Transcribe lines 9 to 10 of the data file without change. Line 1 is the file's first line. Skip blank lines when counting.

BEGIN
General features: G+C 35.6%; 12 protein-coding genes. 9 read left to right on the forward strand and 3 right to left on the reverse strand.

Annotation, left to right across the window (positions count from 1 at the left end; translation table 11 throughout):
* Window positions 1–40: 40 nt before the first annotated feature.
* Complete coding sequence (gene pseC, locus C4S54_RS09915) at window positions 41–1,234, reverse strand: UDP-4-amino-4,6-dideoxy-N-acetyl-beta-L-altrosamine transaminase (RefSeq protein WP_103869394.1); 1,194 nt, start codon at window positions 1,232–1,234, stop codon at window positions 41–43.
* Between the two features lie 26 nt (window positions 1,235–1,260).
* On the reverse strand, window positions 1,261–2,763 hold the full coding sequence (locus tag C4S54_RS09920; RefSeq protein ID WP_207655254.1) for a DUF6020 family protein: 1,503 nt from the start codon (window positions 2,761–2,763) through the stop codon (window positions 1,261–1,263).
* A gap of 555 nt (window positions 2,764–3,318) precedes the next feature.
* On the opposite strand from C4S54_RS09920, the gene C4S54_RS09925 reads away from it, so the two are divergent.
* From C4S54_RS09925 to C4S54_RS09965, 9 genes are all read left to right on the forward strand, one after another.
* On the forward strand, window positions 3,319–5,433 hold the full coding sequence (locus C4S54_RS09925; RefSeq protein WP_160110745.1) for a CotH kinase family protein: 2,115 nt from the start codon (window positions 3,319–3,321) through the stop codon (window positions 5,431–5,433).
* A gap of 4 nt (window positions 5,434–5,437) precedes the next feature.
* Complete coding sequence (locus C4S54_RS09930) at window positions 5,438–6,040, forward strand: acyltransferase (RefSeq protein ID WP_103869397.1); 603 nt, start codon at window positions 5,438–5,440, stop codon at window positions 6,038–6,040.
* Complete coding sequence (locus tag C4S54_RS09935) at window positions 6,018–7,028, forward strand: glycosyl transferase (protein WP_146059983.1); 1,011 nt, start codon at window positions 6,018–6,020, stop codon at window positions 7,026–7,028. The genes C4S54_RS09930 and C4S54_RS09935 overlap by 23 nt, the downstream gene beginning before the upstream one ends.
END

* From C4S54_RS09925 to C4S54_RS09965, 9 genes are all read left to right on the forward strand, one after another.
* On the forward strand, window positions 3,319–5,433 hold the full coding sequence (locus C4S54_RS09925; RefSeq protein WP_160110745.1) for a CotH kinase family protein: 2,115 nt from the start codon (window positions 3,319–3,321) through the stop codon (window positions 5,431–5,433).